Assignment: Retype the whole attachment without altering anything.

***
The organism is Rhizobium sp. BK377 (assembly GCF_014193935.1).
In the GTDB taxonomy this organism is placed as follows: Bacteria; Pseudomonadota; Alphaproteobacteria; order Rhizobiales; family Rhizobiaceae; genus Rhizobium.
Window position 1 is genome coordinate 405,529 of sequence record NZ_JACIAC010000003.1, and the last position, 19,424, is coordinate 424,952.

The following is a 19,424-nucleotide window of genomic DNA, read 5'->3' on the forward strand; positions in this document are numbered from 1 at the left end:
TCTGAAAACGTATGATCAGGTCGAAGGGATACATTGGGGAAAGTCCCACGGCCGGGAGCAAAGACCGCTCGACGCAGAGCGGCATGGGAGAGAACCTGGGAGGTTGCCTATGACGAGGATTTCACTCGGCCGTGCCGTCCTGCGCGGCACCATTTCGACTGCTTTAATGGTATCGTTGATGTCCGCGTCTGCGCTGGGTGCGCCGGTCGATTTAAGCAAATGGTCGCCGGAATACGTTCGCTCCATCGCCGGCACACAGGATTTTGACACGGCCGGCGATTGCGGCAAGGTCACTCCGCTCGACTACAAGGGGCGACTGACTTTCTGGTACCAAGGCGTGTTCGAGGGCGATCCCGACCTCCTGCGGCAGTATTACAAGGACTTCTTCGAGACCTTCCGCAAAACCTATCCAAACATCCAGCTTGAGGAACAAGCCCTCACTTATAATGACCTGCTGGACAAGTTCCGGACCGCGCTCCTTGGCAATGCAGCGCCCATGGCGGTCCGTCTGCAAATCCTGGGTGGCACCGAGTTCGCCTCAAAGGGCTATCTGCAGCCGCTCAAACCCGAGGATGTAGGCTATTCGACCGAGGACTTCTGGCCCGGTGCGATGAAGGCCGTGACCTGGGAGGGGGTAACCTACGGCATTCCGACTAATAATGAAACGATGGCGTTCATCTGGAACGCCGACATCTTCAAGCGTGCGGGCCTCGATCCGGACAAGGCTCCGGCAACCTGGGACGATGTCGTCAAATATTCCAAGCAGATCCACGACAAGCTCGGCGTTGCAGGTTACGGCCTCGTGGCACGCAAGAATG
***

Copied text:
The organism is Rhizobium sp. BK377 (assembly GCF_014193935.1).
In the GTDB taxonomy this organism is placed as follows: Bacteria; Pseudomonadota; Alphaproteobacteria; order Rhizobiales; family Rhizobiaceae; genus Rhizobium.
Window position 1 is genome coordinate 405,529 of sequence record NZ_JACIAC010000003.1, and the last position, 19,424, is coordinate 424,952.

The following is a 19,424-nucleotide window of genomic DNA, read 5'->3' on the forward strand; positions in this document are numbered from 1 at the left end:
TCTGAAAACGTATGATCAGGTCGAAGGGATACATTGGGGAAAGTCCCACGGCCGGGAGCAAAGACCGCTCGACGCAGAGCGGCATGGGAGAGAACCTGGGAGGTTGCCTATGACGAGGATTTCACTCGGCCGTGCCGTCCTGCGCGGCACCATTTCGACTGCTTTAATGGTATCGTTGATGTCCGCGTCTGCGCTGGGTGCGCCGGTCGATTTAAGCAAATGGTCGCCGGAATACGTTCGCTCCATCGCCGGCACACAGGATTTTGACACGGCCGGCGATTGCGGCAAGGTCACTCCGCTCGACTACAAGGGGCGACTGACTTTCTGGTACCAAGGCGTGTTCGAGGGCGATCCCGACCTCCTGCGGCAGTATTACAAGGACTTCTTCGAGACCTTCCGCAAAACCTATCCAAACATCCAGCTTGAGGAACAAGCCCTCACTTATAATGACCTGCTGGACAAGTTCCGGACCGCGCTCCTTGGCAATGCAGCGCCCATGGCGGTCCGTCTGCAAATCCTGGGTGGCACCGAGTTCGCCTCAAAGGGCTATCTGCAGCCGCTCAAACCCGAGGATGTAGGCTATTCGACCGAGGACTTCTGGCCCGGTGCGATGAAGGCCGTGACCTGGGAGGGGGTAACCTACGGCATTCCGACTAATAATGAAACGATGGCGTTCATCTGGAACGCCGACATCTTCAAGCGTGCGGGCCTCGATCCGGACAAGGCTCCGGCAACCTGGGACGATGTCGTCAAATATTCCAAGCAGATCCACGACAAGCTCGGCGTTGCAGGTTACGGCCTCGTGGCACGCAAGAATG